Who can say exactly how important luck is in winning football matches. Despite the relatively low win rate of favourites, football can still be quite predictable. At the start of this last season, I wrote down my predictions for the premier league standings for when the season was over. As I review them now, I must say they are not bad. I correctly predicted the champions and the runners-up, I predicted the teams who would finish in the top six, I was correct in saying the teams who would finish between 7th and 10th and I got two out of three of the teams that would be relegated (the one I got wrong was Fulham, as I thought they would be better than they were). I didn’t always get the order correct but the rough positions were pretty good. However, I have to acknowledge that this involved less insight than it might seem. Let’s face it, the same teams will finish in the top six next year, it’ll be pretty much the same teams between 7th -10th and at least one of the promoted sides will probably be relegated.
The relative cost of your squad has a big effect in the Premier League. Even if we accept Anderson and Sally’s assessment that only 50% of goals come from skill and strategy, that is still enough to allow for the best players to have the edge. If Manchester City played a team from League Two (like Newport) then the best team would win. However, when Man City did play Newport in the FA Cup the match was closer than anyone expected. There were the familiar FA cup upsets, such as Newport beating Leicester, West Ham losing to AFC Wimbledon and non-league Barnet winning at Sheffield United, but inevitably the big teams ultimately win through. Luck plays a big part (perhaps up to 50%, but skill and tactics most often win through).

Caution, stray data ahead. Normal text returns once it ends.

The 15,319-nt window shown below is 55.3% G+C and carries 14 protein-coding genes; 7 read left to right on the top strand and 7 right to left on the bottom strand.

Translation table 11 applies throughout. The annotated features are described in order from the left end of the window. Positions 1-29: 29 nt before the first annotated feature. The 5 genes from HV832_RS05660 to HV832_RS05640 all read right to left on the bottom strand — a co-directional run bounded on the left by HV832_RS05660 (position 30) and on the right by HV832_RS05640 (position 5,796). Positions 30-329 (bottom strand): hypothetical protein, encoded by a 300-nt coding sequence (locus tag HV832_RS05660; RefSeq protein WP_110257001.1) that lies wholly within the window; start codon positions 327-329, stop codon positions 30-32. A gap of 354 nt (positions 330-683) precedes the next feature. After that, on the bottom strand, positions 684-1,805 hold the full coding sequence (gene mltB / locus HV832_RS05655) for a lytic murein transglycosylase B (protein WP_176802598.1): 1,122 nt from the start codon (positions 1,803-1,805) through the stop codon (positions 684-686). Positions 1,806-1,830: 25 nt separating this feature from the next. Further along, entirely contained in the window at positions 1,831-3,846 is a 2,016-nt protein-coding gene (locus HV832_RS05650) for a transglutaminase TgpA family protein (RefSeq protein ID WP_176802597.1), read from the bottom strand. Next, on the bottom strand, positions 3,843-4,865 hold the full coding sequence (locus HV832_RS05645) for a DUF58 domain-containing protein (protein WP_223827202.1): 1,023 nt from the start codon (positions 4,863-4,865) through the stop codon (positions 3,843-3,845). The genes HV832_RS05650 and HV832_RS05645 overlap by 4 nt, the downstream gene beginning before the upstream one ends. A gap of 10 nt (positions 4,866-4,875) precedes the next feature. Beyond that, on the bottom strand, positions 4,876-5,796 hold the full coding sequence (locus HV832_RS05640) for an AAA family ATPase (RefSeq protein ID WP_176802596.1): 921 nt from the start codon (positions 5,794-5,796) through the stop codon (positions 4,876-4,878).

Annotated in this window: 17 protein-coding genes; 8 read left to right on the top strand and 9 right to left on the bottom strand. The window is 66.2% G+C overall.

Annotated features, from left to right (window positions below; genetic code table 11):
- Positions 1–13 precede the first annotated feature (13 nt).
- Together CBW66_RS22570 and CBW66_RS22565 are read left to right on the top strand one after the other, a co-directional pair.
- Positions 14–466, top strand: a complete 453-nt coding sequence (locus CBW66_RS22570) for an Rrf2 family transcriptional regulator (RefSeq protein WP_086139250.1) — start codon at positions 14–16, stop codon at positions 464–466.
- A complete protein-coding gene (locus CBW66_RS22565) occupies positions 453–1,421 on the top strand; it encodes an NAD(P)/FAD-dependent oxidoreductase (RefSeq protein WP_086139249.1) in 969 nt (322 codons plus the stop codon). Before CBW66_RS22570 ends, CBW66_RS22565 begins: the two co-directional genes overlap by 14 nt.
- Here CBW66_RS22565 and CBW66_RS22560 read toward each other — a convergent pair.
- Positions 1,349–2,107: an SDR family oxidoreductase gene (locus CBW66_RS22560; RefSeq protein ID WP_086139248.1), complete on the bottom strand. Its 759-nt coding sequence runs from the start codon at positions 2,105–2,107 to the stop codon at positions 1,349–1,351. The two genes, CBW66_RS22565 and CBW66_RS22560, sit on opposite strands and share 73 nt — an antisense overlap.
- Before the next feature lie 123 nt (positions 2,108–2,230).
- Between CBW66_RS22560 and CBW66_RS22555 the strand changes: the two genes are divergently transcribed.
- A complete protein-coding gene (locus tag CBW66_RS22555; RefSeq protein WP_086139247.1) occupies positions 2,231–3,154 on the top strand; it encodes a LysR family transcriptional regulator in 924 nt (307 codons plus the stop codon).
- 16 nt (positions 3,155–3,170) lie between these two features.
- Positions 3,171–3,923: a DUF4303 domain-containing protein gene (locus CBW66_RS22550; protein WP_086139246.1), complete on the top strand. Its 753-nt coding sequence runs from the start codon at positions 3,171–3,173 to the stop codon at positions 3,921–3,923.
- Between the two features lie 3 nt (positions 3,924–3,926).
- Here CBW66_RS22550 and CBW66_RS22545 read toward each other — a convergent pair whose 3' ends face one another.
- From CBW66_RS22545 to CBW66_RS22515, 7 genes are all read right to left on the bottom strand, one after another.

So, even though players, managers and owners do their best to eradicate chance, it’s not possible to do. Over a season, on the whole, it evens itself out (although the ESPN survey of 17-18 suggested that it was chance that saved Huddersfield and relegated Stoke). Nonetheless across a season the best teams have plenty of opportunities to recover from setbacks to still come out on top (e.g. Crystal Palace’s shock win at the Etihad). The owners of the big European clubs want to change the Champions League to ensure they always qualify, but that would eradicate one of the things that makes football the best sport in the world – the unpredictability. The Premier League is loved the world round for great football and the atmosphere in the grounds, but also because it is so competitive. The hope for those of us who support teams in the second division of the Premier League (7th-10th), is that one year the luck might go in our favour and we will qualify for the Champions league or even do a Leicester and win it. Should we be concerned about luck playing such a big part of our game? I dont think so. Let’s celebrate it (unless, that is, you support Newport, Sunderland or Derby).